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Judge Spikes Federal Lawsuit After DOJ Reaches Deal with Border-Wall Contractor Who Was Awarded Billions During Trump Presidency

We Build the Wall construction

A construction roller flattens land for a section of privately built border wall on Dec. 11, 2019 near Mission, Texas. The hardline immigration group We Build The Wall is funding construction of the wall on private land along a stretch of the Rio Grande, which forms the border with Mexico.

A federal judge dismissed the Department of Justice’s lawsuit against a contractor who made billions under former President Donald Trump’s administration, after the parties agreed to settle years-old environmental claims.

In late 2019, the federal government sued the non-profit group We Build the Wall and three other companies as part of a spate of litigation over their controversial plan to build barriers along U.S.-Mexico border. The latest wrinkle in that courtroom drama involves construction companies belonging to Tommy Fisher, who scored a reported $2 billion in border-wall contracts.

Those companies, Fisher Industries, Fisher Sand and Gravel Co. and subsidiary TGR Construction, entered into an agreement with Texas landowner Lance Neuhaus to build a 3-mile fence of steel posts on his property, but a neighboring nature preserve claimed that building the bollard would wreak havoc to their property.

The U.S. International Boundary and Water Commission (IBWC) argued that the disruption would be international, changing the shoreline and potentially violating a U.S.-Mexico water treaty that has been on the books for more than half a century.

On Tuesday, the Department of Justice and the construction companies asked to dismiss the case pursuant to an undisclosed settlement, and a federal judge quickly agreed.

“The USIBWC is pleased this litigation has been settled,” the agency’s U.S. Secretary Sally E. Spener told Law&Crime in a statement.

She said that the 34-page settlement addresses the agency’s key concerns, including the potential for deflection of flow, erosion of the riverbank or collapse of the fence. The deal mandates regular inspection and maintenance of the riverbank and the fence.

“TGR and Fisher Industries agree to allow the USA/USIBWC access to the property to conduct a visual inspection of the project on a mutually agreeable date once every quarter of a 12-month calendar year, or as needed after rain events and or a flood event, as long as TGR or any entity of Fisher Industries or their successors owns the property,” the settlement states.

Representatives for the Department of Justice and Fisher Industries did not respond to Law&Crime’s requests for comment.

According to the nature preserve bordering the construction, the National Butterfly Center, the construction violated a 1970 U.S. water treaty with Mexico. Regulators at the U.S. International Boundary and Water Commission made a similar argument in federal court in December 2019.

“As result of the bollard fence project and the modification to a ‘beached’ bank, the bank of the Rio Grande River has shifted, causing potential losses and/or gains in territory to the United States and Mexico,” the government’s amended complaint states.

Earlier in May, the Department of Justice indicated that the parties were close to reaching a settlement.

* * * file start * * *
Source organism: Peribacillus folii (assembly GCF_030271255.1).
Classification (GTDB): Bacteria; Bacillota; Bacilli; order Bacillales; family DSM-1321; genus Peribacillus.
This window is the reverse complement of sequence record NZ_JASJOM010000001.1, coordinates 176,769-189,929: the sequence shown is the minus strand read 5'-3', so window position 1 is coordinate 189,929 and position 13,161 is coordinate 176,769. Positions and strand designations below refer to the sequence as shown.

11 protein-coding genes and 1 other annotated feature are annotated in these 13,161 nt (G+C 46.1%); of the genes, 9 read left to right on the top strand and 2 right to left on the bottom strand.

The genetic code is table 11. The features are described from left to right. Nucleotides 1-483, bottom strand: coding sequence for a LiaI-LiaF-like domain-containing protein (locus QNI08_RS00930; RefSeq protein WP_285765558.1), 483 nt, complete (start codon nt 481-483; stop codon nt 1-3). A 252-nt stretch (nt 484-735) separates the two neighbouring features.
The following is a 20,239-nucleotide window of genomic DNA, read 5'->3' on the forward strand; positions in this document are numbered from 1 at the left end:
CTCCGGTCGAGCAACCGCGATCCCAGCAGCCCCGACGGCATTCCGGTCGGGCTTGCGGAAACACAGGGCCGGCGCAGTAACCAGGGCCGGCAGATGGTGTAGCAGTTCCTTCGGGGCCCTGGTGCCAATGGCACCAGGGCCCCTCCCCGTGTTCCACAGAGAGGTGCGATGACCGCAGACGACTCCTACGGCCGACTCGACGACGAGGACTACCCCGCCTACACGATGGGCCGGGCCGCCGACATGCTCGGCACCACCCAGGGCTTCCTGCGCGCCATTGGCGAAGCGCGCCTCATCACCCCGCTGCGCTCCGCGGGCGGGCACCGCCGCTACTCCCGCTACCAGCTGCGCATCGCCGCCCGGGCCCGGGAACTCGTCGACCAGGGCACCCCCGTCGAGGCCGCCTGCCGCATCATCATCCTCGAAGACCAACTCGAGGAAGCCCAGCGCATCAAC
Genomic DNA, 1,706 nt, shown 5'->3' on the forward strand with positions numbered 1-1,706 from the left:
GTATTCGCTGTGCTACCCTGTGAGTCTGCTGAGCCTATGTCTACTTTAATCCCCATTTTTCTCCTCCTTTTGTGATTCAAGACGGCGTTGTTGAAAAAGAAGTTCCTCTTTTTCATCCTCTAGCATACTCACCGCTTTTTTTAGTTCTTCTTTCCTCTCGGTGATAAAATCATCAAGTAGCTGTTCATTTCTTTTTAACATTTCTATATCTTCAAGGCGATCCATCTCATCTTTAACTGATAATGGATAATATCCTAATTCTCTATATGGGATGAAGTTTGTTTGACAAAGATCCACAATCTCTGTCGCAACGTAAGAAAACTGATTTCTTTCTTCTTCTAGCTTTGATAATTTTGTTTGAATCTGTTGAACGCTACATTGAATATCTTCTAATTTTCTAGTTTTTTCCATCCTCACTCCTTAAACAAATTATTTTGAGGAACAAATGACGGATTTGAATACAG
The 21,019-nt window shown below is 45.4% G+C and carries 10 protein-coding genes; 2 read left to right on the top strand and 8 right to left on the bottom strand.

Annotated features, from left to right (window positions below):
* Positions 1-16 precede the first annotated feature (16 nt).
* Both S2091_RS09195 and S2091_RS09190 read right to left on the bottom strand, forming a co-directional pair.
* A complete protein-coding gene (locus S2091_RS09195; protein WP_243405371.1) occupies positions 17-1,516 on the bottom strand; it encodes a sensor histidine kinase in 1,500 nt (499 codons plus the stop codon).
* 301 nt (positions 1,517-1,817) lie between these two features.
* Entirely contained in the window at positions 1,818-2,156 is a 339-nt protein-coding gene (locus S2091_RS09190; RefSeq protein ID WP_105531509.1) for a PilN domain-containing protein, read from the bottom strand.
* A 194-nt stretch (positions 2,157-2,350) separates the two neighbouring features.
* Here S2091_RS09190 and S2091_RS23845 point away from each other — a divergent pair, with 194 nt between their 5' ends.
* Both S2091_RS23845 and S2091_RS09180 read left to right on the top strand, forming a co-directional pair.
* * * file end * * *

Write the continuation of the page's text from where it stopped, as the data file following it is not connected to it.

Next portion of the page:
“Since the last status conference, the parties have resolved the remaining issues and have agreed to a settlement of this case,” the Justice Department wrote on May 12. “Additionally, approvals from the appropriate federal officials have been obtained. The Fisher Defendants and the United States are in the process of finalizing the settlement documents and obtaining necessary signatures subject to the finalization of documents.”

Shortly after the Justice Department and Fisher filed a stipulation of dismissal, U.S. District Judge Randy Crane agreed to terminate the case with prejudice, meaning that it cannot be refiled. Crane is a George W. Bush appointee.

Though the now-dismissed case was a civil suit, former executives connected to We Build the Wall have been prosecuted criminally.

In New York, We Build the Wall’s executives Brian KolfageSteve BannonAndrew Badolato and Timothy Shea were indicted for allegedly conspiring to defraud donors and plotting to launder their ill-gotten gains. Federal prosecutors in Florida separately accused Kolfage of hiding money from tax authorities.

Trump pardoned Bannon, his former chief strategist, in connection with the alleged scheme, but the former president did not offer clemency to his co-defendants. Two of them, Kolfage and Badolato, recently pleaded guilty to conspiracy to defraud donors. Shea decided to fight the charges at a trial, which is ongoing.

We Build the Wall was quickly dismissed from the Texas litigation as a civil defendant and was not a party to the settlement.

Neither Fisher Industries, Fisher Sand and Gravel, Neuhaus and Sons, nor any of the people associated with those company has been accused of criminal wrongdoing. Neuhaus was terminated as a defendant from the civil case in May 2021.

Update—May 31 at 6:15 p.m. Eastern Time: This story has been updated, with a new headline, to include information about the 34-page settlement and comment by IBWC.

Read the settlement, below:

(Photo by John Moore/Getty Images)

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Law&Crime's managing editor Adam Klasfeld has spent more than a decade on the legal beat. Previously a reporter for Courthouse News, he has appeared as a guest on NewsNation, NBC, MSNBC, CBS's "Inside Edition," BBC, NPR, PBS, Sky News, and other networks. His reporting on the trial of Ghislaine Maxwell was featured on the Starz and Channel 4 documentary "Who Is Ghislaine Maxwell?" He is the host of Law&Crime podcast "Objections: with Adam Klasfeld."